Skip to main content
You can also sort pages by filters.
Table of Contents
Download the Full Book

Effectiveness: 1 Star Cost: $$
Use: Unknown
Time: Medium

Overall Effectiveness Concerns: This countermeasure has been examined in few research studies. While there is some evidence that certain approaches may lead to limited positive outcomes, there are insufficient evaluation data available to conclude that the countermeasure is effective.

The purpose of pedestrian gap acceptance training is to help pedestrians learn to make better road-crossing decisions, which may reduce the incidence of crossing-related injuries and fatalities. Previous studies have reported that human error, such as poor judgment in gauging the speed and/or distance of oncoming traffic, underlies a significant portion of roadway collisions (Hunt et al., 2011).

Identifying safe gaps is a task that child pedestrians and bicyclists must be taught. Although children as young as 5 can understand the concepts of speed and distance—and young children can be taught to mimic gap judgments of adults—they can still have difficulty interpreting vehicle speed and direction at 6 and 7 (Percer, 2009). Additionally, child bicyclists as old as 10 to 14 show developmental differences in learning to adjust their trajectories to match safe gaps relative to older drivers (Chihak et al., 2014; Plumert & Kearney, 2014). These trends suggest that children require training on different types of gap judgment skills than adults.

Use: Unknown. Preliminary studies have taken place in New Zealand and France but no adult simulator trainings on gap acceptance have been found in the United States.

Effectiveness: Hunt et al. (2011) used a laboratory-based video simulating the roadway environment to test three different approaches for giving feedback to pedestrians in how to better incorporate vehicle speed information to their gap estimates and crossing decisions. While the study group was small—58 people 18 to 80 years old—preliminary results indicate that video-based training with a feedback mechanism can be successful in improving the accuracy of pedestrians’ estimates of driver speeds. However, improved speed estimation did not consistently translate into improved gap-acceptance judgments, and participant age played a role in training effectiveness. Older pedestrians, in particular, had significantly more conservative gap judgments after the training, which were independent of improvements in vehicle speed estimations.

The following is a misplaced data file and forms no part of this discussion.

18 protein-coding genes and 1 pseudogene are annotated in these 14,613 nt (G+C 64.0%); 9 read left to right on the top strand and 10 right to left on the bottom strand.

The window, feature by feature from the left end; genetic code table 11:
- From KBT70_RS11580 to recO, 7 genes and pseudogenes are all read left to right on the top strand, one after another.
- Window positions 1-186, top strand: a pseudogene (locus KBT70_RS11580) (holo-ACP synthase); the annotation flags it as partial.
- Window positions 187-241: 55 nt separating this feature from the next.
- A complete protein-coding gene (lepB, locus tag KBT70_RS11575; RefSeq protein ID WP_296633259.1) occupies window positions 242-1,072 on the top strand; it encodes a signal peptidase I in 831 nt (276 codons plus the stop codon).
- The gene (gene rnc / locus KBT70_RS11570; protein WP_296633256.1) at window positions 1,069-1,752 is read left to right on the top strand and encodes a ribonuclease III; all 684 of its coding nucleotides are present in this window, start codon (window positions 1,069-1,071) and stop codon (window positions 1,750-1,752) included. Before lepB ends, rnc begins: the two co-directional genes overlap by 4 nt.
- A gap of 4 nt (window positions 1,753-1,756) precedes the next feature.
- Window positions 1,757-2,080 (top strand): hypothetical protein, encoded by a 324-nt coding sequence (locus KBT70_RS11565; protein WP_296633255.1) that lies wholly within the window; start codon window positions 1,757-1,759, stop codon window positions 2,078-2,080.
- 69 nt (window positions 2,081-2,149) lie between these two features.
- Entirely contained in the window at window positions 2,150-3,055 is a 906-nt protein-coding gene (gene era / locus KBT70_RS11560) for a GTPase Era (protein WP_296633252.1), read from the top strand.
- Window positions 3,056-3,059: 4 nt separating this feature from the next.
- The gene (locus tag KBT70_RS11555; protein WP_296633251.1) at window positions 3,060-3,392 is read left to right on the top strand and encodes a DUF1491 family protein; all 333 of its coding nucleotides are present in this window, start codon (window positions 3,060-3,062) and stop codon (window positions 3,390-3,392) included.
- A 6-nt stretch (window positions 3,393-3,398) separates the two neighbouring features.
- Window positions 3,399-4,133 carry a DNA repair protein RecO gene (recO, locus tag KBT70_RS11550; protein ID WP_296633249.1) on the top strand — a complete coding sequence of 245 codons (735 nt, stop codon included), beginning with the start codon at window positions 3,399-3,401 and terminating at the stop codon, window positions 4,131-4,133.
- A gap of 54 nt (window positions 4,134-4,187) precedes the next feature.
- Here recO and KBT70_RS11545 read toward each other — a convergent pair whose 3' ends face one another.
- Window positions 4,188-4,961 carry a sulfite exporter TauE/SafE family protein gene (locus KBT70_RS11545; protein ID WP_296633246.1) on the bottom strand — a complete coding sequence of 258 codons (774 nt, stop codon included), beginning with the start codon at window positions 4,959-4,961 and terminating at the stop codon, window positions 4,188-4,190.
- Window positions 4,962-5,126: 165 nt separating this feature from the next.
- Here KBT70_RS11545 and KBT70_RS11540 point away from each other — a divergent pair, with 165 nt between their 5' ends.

Another study by Dommes and Cavallo (2012) evaluated the effectiveness of an education-based intervention aimed at training older pedestrians (60+ years) to improve crossing safety by taking into account vehicle speeds. Results showed that after simulated crossing training, the treatment group participants crossed more quickly, had larger safety margins, and had fewer close encounters than the control group, although differences were no longer significant 6 months after training. Also, in contrast to the Hunt et al. (2011) study, participants did not appear to improve in taking into account vehicle speed when making crossing decisions. The authors concluded that age-related perceptual and cognitive difficulties may exist in gauging speed and gap acceptance that cannot be remedied by educational training alone.

Costs: Medium. Costs would involve development of the training material (or adaptation from existing study material) and determining an applicable and appropriate venue to reach the adult and senior pedestrian population.

Time to implement: Medium. Training material could be developed and integrated into existing educational channels for adult and senior pedestrians.

Other issues:

  • As mentioned earlier, environmental treatments such as allowing sufficient time for the pedestrian crossing in signal timing, median refuges, and careful attention to sidewalk accessibility issues are also important to older pedestrians who may have mobility declines. A study funded by Michigan DOT evaluated the effects of pedestrian countdown signals (PCS) on crash risk in a pre-post study of sites with and without PCS. Crash data from 3 years before and 3 years after installation of a PCS were collected from 93 sites and comparison data for the 6-year period were collected from 97 sites with a standard (non-countdown) pedestrian signal. Pedestrian countdown signals were found to be associated with a significant 32% reduction in all crashes and a 65% reduction in crashes involving people 65 and older (Kwigizile et al., 2016).